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Tuesday 20 November 2018

Inhaling paint fumes 'leads to much greater risk of MS'

Adding MS susceptibility genes to the equation led to an almost seven-fold increase in risk, a study found
Adding MS susceptibility genes to the equation led to an almost seven-fold increase in risk, a study found

Inhaling paint and varnish fumes may increase the risk of multiple sclerosis (MS), research has shown.

On their own, the solvents raised the likelihood of developing MS by 50pc when compared with no exposure.

Adding MS susceptibility genes to the equation led to an almost seven-fold increase in risk, a study found.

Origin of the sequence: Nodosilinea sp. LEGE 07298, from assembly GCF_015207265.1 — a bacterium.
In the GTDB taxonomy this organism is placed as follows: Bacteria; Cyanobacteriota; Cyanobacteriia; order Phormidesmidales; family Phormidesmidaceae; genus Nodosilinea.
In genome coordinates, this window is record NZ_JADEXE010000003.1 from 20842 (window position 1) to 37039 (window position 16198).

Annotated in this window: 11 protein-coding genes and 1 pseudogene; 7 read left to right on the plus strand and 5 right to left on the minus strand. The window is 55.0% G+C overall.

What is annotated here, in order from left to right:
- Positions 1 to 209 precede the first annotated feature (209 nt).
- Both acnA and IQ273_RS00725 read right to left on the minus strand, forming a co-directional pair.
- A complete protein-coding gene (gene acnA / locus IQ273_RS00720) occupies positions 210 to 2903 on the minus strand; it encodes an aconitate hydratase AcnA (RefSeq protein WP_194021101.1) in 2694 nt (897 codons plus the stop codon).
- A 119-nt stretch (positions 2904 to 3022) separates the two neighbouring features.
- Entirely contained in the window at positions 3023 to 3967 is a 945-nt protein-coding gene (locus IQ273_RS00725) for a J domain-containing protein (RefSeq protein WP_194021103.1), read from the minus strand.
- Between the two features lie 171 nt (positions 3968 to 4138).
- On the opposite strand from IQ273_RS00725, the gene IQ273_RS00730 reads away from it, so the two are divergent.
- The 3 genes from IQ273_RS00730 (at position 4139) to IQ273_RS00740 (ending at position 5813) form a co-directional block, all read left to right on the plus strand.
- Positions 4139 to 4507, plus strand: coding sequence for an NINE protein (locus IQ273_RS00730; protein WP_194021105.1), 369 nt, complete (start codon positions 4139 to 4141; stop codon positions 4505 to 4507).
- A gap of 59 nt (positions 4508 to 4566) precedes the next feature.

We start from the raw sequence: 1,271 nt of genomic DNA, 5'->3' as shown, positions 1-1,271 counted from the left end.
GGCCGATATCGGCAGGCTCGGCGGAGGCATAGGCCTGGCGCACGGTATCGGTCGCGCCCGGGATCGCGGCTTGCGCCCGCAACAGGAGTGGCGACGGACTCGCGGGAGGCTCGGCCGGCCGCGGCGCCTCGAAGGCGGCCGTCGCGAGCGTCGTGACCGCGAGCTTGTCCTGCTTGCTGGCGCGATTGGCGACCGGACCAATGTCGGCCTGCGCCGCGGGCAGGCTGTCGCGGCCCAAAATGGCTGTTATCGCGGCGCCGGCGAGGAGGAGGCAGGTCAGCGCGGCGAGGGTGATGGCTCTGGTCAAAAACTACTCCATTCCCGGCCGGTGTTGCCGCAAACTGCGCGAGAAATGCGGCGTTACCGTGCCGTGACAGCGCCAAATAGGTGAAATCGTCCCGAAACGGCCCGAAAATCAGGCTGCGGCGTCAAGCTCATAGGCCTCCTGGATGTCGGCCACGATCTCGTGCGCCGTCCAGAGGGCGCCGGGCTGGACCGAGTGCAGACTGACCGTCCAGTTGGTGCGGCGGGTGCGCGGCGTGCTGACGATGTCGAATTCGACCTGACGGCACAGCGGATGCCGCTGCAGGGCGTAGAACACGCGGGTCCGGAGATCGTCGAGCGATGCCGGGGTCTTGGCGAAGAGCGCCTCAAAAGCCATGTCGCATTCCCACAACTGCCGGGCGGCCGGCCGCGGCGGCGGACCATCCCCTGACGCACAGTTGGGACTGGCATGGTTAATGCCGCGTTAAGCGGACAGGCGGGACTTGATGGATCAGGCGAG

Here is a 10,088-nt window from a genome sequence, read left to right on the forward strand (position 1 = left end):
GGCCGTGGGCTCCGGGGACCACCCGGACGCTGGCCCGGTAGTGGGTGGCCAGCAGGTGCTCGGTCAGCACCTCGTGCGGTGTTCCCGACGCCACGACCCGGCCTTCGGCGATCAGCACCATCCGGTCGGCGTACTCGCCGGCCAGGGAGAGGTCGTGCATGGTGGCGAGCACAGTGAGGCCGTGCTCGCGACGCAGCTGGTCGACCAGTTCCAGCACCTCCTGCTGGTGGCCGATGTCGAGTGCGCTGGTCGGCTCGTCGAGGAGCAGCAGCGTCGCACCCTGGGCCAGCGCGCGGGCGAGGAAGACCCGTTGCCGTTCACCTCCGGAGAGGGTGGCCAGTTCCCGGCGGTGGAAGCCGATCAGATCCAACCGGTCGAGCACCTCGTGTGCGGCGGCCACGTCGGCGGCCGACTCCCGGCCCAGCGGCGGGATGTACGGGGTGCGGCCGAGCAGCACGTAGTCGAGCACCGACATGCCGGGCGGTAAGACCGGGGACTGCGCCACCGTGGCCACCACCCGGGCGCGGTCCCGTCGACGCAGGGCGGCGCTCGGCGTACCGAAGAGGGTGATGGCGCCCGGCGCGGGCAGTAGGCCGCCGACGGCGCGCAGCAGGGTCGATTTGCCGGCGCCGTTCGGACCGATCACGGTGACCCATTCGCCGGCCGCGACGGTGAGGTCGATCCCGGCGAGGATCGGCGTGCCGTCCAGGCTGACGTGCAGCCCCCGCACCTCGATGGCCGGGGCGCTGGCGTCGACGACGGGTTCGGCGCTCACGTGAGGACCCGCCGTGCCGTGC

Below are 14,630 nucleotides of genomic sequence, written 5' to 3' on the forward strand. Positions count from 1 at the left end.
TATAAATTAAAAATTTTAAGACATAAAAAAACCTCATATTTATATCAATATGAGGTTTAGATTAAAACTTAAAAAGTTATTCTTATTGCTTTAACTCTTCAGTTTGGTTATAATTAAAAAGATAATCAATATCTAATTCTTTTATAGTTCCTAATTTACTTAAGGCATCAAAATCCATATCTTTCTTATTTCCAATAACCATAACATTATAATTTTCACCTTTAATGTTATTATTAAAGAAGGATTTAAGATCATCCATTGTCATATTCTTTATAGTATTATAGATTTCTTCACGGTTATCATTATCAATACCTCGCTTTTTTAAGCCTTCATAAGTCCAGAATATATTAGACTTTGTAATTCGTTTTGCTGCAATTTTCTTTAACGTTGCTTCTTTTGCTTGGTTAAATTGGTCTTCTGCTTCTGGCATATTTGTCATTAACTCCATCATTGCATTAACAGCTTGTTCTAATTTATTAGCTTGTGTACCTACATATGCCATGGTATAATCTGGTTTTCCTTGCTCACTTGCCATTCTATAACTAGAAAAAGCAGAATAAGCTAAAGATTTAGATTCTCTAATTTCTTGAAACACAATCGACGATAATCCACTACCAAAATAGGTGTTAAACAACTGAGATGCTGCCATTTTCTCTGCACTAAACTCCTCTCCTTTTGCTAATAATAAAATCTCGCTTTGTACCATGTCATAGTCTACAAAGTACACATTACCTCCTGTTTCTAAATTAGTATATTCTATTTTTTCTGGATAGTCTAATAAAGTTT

As well as this, a triple whammy of smoking, genetic risk factors and solvent exposure caused the relative risk to soar 30 times over.

Lead researcher Dr Anna Hedstrom, from the Karolinska Institute in Stockholm, Sweden, said: "These are significant interactions where the factors have a much greater effect in combination than they do on their own.

Inflammation

"More research is needed to understand how these factors interact to create this risk.

"It's possible that exposure to solvents and smoking may both involve lung inflammation and irritation that leads to an immune reaction in the lungs," she added.

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